Tuesday, March 14, 2023

Burying power lines is a simple but expensive solution to rural power outages; a new pilot program will try it out

With a goal of fewer power outages caused by downed trees, a pilot program in Michigan will bury lines, reports Joe LaFurgey of Grand Rapids' WOOD-TV. "Many have asked why Consumers Energy doesn’t simply bury power lines to protect them from wind, snow and ice. And for years, the answer has been that it’s too expensive. But now, the utility is changing its tune. Greg Salisbury, Consumers Energy’s vice president of electric distribution engineering, told LaFurgey, “What we’re looking at is strategically choosing areas where the challenge of managing trees is going to be so significant as to change that balance of upfront costs versus lifetime maintenance. . . . There’s a way to do this with much smaller numbers that will have a very big impact if it’s applied surgically."

Belding, Michigan, is in Ionia
County. (Wikipedia map)

Power loss in towns such as Belding, pop. 6,000, is an ongoing winter battle. Resident Chuck Loper told LaFurgey, "First thing you do is buy a generator if you live out on this road. . . . It depends on the weather, but when the weather hits, we usually lose (power) a lot. . . . You could be out for days and you never get a break. They don’t discount you. You get our power back and it’s like you never lost your power." When asked about burying lines, Loper said, “I love that idea. Because that would eliminate a lot, especially out there because you’ve got so many bad trees.”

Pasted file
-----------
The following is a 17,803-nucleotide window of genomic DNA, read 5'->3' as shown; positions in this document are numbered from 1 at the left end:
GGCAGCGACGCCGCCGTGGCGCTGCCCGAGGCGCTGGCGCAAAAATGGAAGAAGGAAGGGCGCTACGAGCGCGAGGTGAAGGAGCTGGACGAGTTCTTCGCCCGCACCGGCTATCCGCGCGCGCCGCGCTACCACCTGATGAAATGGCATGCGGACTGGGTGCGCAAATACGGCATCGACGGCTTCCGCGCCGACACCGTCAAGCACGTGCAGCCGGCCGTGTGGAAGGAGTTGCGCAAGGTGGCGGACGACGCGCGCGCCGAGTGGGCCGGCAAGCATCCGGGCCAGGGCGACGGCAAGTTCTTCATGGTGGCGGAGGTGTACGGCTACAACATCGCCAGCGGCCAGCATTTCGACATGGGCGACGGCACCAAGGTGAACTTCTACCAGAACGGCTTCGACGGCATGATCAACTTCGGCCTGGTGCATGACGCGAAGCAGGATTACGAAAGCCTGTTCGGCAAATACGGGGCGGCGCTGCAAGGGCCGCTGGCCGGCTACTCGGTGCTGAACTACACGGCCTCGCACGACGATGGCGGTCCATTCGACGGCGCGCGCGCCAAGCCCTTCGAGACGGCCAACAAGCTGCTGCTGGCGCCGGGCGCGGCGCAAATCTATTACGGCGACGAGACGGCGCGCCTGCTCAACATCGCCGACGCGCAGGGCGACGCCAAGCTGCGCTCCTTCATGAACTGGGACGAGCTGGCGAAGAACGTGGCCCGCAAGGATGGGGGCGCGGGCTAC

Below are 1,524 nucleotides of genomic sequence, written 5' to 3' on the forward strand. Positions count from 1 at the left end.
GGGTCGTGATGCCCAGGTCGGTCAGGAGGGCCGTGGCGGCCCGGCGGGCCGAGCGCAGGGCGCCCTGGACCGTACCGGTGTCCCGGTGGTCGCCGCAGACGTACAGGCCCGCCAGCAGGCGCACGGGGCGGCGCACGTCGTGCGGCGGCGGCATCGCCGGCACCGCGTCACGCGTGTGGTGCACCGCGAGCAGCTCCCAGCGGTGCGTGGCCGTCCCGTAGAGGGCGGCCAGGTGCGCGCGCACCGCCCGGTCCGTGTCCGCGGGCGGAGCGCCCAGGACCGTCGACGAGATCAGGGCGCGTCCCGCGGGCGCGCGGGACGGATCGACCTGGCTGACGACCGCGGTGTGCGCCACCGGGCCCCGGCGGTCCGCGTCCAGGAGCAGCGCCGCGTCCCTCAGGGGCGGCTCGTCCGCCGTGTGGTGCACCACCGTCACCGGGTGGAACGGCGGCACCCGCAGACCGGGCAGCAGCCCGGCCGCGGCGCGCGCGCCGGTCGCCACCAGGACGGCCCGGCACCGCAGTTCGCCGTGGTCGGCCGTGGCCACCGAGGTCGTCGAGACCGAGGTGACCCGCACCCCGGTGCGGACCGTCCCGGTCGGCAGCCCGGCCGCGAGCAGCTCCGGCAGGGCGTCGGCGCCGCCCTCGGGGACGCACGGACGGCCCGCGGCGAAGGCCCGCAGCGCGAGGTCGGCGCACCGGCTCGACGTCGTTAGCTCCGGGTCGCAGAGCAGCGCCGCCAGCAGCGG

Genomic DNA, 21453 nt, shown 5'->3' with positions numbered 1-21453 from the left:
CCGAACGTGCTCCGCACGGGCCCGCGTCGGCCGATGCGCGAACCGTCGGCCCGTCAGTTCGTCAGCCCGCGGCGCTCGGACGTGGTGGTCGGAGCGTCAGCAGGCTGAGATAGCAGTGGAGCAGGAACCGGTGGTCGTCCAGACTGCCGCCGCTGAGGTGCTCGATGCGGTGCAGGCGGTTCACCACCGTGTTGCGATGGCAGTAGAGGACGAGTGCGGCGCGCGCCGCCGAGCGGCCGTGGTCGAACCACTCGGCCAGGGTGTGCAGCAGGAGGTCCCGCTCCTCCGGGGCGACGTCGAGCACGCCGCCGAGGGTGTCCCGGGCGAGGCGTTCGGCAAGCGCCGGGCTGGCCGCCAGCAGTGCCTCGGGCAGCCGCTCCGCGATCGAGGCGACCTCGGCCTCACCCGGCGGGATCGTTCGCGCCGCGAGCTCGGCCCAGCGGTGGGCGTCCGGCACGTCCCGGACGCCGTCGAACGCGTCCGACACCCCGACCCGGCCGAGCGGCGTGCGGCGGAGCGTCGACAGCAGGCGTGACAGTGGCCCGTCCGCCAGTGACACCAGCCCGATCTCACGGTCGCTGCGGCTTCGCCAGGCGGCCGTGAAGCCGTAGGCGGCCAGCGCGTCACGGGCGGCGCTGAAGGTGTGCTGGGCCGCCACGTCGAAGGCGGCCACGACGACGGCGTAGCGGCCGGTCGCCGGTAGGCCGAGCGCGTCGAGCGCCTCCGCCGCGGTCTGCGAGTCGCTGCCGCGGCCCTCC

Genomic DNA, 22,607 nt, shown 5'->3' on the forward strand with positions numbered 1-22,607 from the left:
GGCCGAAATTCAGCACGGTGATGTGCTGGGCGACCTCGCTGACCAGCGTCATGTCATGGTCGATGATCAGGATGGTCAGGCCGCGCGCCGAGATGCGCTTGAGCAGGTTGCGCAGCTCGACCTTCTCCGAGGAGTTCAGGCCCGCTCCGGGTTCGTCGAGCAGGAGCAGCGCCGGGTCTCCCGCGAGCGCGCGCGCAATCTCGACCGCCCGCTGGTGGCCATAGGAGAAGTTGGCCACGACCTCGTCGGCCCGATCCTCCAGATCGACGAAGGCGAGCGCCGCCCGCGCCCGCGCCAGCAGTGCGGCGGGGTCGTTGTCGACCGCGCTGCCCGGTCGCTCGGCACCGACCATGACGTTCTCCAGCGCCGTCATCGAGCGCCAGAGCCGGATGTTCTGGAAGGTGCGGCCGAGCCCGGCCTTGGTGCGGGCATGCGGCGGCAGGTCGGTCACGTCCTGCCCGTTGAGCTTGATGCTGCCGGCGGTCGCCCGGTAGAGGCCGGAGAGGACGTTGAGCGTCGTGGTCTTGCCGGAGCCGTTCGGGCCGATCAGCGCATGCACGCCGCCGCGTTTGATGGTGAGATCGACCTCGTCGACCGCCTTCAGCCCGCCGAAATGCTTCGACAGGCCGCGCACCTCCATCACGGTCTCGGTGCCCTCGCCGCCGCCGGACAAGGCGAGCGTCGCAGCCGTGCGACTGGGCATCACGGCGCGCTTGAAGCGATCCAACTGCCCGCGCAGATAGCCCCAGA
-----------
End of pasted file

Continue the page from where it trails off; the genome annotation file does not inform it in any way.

"Salisbury said burying a line costs five to six times more than putting it in the air on a pole. But in rural areas, where tree trimming and other maintenance is a challenge, the initial investment may be worth it," LaFurgey reports. "Consumers says it has launched a five-year, $5 billion infrastructure investment plan that includes inspecting half of its 50,000 miles of lines and trimming 7,000 miles of trees to reduce overall outages. The utility hopes burying lines in rural areas will add to those reductions. . . . Some of the first areas to have lines buried will be along the lakeshore in West Michigan. But don’t look for lines in the cities or suburbs to be buried."

The Michigan Public Service Commission has scheduled town-hall meetings to hear from people who were without power for days after February’s ice storms and talk about how the panel is working to improve the grid’s resiliency. Two in-person meetings will be held in Jackson and Dearborn on March 20. A virtual meeting will be held from 6 p.m. to 8 p.m. on March 21. Comments can be emailed to mpscedockets@michigan.gov or by mail to the PSC at Box 30221, Lansing MI 48909.

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